Dal displays high school art installations honouring missing and murdered Indigenous women

- October 17, 2023

Halifax West High School collaborated with Dal Libraries to get the work installed. (Staff photos)
Halifax West High School collaborated with Dal Libraries to get the work installed. (Staff photos)

An art collection created by students at a Halifax high school to honour missing and murdered Indigenous women, girls and 2SLGBTQQIA+ people has found a temporary new home at Dalhousie thanks to a unique community partnership.

The works, on display now in Ko’jua Okuom on the first floor of the Killam Library, were created by students from Halifax West High School under the direction of school leaders to help raise awareness about an issue that continues to impact Indigenous communities today.

The installation centres around a vivid display of red dresses — a symbol of the missing and murdered across Canada — and includes other impactful elements such as a tree hung with metallic leaves engraved with the names, ages and other details of missing individuals as well as interactive paintings and portraits that play audio stories when touched.

"We’ve put a lot of effort into building and making these displays, and from this experience we’ve learned of the enormous capacity that’s in schools to tackle difficult topics in a beautiful and engaging way," says Robin Jensen, the visual arts specialist at Halifax West who helped bring the project to life.

Wendy Lawrence, the Mi'kmaq Indigenous Support staff person at the school, first conceived of the project years ago following the release of the 2019 report from the National Inquiry into Murdered and Missing Indigenous Women and Girls. That report found that Indigenous women and girls are 12 times more likely to be murdered or to go missing than members of any other demographic group in Canada. Thousands of Indigenous women, girls and two-spirited people are believed to have been murdered or gone missing in Canada over the past three decades.

Lawrence was the driving force behind the project, recruiting Jensen and students to come together to help shine a light on the violence.

Names of missing and murdered women and girls are engraved on metallic leaves as part of one display.

Finding a broader audience 

The pieces in the Halifax West collection ended up at Dal somewhat by chance after Leslie Phillmore, the university’s assistant vice-president, academic, parent of two former Halifax West students and member of the school's advisory council, saw them on display in the hallways.

Floored by the power of the students' work, she felt compelled to find a way to bring the collection to Dal in hopes it would spur the same sorts of conversations that it did at Halifax West.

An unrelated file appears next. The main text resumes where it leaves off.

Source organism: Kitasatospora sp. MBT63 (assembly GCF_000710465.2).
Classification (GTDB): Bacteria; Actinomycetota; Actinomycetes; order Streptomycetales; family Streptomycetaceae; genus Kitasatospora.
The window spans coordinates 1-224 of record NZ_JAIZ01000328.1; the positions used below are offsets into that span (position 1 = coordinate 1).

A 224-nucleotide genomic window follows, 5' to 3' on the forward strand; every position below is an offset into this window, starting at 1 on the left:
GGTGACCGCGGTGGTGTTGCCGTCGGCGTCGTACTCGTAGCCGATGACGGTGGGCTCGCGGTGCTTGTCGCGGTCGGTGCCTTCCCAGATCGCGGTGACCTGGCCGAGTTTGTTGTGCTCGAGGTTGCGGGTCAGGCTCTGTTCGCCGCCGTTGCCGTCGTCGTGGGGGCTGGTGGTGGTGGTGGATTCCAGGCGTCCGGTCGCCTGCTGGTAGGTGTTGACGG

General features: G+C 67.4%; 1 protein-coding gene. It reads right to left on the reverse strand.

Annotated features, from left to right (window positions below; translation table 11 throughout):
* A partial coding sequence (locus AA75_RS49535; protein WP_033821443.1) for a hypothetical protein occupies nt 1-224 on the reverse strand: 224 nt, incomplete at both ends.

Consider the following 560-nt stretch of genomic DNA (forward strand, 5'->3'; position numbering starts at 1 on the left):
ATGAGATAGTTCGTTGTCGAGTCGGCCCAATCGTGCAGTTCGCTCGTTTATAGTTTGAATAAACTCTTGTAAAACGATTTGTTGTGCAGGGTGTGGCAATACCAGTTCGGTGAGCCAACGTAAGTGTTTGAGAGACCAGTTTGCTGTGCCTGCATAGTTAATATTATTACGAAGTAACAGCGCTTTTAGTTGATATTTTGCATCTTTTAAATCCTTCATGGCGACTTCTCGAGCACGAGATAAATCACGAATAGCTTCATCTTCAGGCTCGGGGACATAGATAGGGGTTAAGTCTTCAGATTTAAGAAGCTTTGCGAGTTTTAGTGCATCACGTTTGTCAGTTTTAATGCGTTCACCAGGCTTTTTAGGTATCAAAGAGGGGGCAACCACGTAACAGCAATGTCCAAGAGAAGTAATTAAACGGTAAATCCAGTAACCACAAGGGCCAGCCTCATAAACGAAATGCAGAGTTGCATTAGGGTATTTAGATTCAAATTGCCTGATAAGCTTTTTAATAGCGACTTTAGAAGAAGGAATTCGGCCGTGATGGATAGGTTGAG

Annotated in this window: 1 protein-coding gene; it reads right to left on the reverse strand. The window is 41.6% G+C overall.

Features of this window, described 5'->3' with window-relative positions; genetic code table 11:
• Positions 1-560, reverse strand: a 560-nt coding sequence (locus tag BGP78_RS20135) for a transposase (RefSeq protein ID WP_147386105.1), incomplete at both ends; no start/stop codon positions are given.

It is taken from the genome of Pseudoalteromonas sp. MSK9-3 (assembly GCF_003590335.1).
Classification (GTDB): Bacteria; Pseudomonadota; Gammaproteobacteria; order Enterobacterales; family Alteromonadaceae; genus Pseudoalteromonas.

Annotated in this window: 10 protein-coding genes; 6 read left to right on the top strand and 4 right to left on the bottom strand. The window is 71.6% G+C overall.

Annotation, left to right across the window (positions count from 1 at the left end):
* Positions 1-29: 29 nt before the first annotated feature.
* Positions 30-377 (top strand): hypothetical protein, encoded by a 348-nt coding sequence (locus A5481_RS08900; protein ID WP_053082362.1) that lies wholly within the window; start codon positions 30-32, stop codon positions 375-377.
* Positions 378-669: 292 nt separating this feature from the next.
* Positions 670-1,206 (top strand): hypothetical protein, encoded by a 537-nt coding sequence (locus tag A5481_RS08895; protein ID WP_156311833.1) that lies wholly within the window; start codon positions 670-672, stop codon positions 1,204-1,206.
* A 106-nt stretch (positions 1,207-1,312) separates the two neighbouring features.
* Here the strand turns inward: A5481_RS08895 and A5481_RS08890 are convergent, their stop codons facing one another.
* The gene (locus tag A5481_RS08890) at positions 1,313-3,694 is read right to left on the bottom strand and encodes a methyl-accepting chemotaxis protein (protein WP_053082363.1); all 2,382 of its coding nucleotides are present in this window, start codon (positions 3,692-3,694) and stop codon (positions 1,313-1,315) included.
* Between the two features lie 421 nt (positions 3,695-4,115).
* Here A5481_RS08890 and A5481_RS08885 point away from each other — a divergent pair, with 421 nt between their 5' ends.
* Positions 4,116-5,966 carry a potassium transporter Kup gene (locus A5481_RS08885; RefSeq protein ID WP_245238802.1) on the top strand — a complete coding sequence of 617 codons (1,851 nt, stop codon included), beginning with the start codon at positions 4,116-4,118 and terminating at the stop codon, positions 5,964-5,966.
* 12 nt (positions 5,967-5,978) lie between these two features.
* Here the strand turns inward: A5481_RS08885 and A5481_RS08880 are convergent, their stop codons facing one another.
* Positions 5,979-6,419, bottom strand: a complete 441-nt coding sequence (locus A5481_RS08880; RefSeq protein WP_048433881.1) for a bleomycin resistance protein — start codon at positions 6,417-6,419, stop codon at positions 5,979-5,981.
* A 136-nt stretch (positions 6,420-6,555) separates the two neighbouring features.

"It’s not just reactive and highlighting the ongoing tragedy. It's got the balance of students doing something about it and learning from it,” says Phillmore. “Bringing this artwork here forged a positive connection between Dal and Halifax West on a very difficult and emotional topic and meant the impactful work these high school students had done with their teachers was able to be seen and experienced by a larger community."

Halifax West, which has agreed to loan the collection to Dal until next spring, collaborated with Dal Libraries to get the work installed this past summer ahead of the North American Indigenous Games.

Bug White, a first-year Dal computer science student who worked on the project while at Halifax West, says they appreciate the work finding a broader audience here at Dal.

“I feel like it is having a much bigger impact here as it’s a massive school compared to our high school,” says Bug, who moved to Halifax in 2015 from B.C. and whose family has roots in Manitoba’s Dene community.

“It was nice to get an opportunity to work on something that’s meant to be seen by a larger audience and to have such a big impact in regard to the subject matter,” they added.

Conductive paint used in another project prompts audio to play when a hand hovers over the moose heads.

Building deeper relationships

One remaining segment of the project — a series of circular wooden panels featuring student interpretations of the “Seven Sacred Teachings” — will be installed separately this fall in the Wallace McCain Learning Commons with assistance from the Dalhousie Art Gallery.

The art project suffered some delays due to the pandemic, but Jensen says rather than having a negative impact, it had the effect of deepening relationships and creating a more powerful sense of community among those involved.

“In many ways, for me this was a piece of reconcilaction in the sense that while we did produce something to look at and learn from, it had the greater impact of building relationships that have been really long lasting and meaningful.”

Members of the Dalhousie and Halifax community are encouraged to come by the Ko’jua Okuom to see the display when the room is open and not in use for scheduled events.

The red dress is a symbol of missing and murdered Indigenous women and girls in Canada.


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